Published Sep 1. 2015 - 1 year ago
Articles relating to pattern
- Start at the hook eye and run the thread about a third of the way down the shank.
- Tie in your post at this point â€“ no need to wrap up the post as you would for a normal parachute fly, although I find that a slight wrap up the post makes it easier to palmer the CDC without catching the post fibres.
- Run the thread down to the end of the shank.
- Take a CDC feather and stroke the fibres so that they are at a 90 degree angle to the stalk. Do the same with a second feather and then place them one on top of the other.
- Clamp the one side of the two feathers using a bulldog clip, leaving about 5mm between the feather stalk and the edge of the clip.
- Using a sharp pair of scissors, cut the barbs off the feather as close to the stalk as possible.
- Spin the bobbin in an anti-clockwise direction until the thread starts to flatten. You can also pinch the thread between your thumb nail and index finger and run your nail over the thread a couple of times to help flatten it.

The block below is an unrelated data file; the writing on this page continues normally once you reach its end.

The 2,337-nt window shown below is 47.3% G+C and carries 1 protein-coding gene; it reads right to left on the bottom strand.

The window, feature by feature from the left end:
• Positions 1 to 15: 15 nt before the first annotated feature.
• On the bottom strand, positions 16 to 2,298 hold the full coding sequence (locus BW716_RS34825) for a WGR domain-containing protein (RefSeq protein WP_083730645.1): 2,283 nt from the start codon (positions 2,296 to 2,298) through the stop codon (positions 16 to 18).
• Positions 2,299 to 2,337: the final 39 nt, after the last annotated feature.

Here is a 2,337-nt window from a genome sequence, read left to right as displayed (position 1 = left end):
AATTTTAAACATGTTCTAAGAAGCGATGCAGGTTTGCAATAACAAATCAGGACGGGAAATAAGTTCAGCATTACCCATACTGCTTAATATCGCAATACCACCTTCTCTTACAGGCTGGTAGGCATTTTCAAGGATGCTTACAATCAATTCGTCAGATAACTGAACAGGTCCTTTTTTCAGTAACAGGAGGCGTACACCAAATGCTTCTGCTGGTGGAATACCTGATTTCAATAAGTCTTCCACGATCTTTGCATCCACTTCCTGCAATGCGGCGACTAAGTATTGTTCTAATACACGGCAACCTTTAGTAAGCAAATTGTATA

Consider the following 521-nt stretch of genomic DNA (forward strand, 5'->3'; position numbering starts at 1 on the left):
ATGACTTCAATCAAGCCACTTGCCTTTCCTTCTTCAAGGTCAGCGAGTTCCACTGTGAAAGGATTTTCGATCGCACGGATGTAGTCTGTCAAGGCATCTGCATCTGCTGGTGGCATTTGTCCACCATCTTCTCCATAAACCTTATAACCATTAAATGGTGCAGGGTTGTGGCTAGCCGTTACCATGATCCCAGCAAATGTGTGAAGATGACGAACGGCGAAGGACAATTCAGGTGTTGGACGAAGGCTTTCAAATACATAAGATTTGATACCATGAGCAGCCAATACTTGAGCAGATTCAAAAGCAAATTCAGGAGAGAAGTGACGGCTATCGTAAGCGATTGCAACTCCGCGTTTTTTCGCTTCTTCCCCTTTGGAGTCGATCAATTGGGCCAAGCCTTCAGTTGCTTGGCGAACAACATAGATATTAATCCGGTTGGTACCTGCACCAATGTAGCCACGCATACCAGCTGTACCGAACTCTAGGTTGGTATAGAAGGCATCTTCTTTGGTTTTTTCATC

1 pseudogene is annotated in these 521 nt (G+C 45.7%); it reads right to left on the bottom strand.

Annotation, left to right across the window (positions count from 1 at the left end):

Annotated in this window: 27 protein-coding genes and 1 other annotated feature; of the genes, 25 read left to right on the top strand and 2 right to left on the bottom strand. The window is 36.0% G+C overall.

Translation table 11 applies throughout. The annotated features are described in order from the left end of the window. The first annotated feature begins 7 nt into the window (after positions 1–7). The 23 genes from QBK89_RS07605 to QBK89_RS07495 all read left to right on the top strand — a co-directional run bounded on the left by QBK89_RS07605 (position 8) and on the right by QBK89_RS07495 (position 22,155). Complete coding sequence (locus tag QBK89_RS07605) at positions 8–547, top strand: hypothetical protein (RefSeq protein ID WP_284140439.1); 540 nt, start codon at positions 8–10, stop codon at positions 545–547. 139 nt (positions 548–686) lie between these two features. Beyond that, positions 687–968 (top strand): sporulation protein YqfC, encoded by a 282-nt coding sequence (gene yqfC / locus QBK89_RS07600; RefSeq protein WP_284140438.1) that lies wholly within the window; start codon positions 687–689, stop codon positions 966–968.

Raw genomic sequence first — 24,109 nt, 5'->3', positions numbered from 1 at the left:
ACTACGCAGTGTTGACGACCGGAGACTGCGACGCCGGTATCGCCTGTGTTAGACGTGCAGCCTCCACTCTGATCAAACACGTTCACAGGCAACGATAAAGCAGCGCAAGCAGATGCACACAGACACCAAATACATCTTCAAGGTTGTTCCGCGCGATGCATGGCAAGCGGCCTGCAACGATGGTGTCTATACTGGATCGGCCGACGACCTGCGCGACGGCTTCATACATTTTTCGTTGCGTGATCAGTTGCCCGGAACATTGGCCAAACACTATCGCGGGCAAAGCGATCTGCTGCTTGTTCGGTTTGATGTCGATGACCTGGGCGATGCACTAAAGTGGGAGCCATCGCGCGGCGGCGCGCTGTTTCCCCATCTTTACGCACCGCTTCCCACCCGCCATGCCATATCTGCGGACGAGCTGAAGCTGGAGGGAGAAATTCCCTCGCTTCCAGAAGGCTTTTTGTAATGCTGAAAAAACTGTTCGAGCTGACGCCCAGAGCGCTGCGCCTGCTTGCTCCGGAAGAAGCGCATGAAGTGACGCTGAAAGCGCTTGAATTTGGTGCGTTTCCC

- Split the thread in half using a dubbing needle (I use a large embroidery needle) and hold the dubbing loop open using your finger.
- Place the end of the feather barbs into the dubbing loop and then pull down gently on the bobbin to lock the feathers in place.
- Gently spin your bobbin in a clockwise direction until the CDC fibres are well trapped and splayed in all directions.
- Now palmer the CDC forward and around the parachute post to the eye of the fly and tie off.
- The finished fly should look very rough and buggy.
- For faster/rougher water, use more CDC to create a bulkier fly, which will float better.
Grip 11011BL Size 18 or Grip 14723BL Size 20 or equivalent
Gordon Griffiths Sheer Thread 14/0 - black or colour to match CDC
Antron or Poly Yarn - fl orange or colour of choice
CDC Feather - black or colour of choice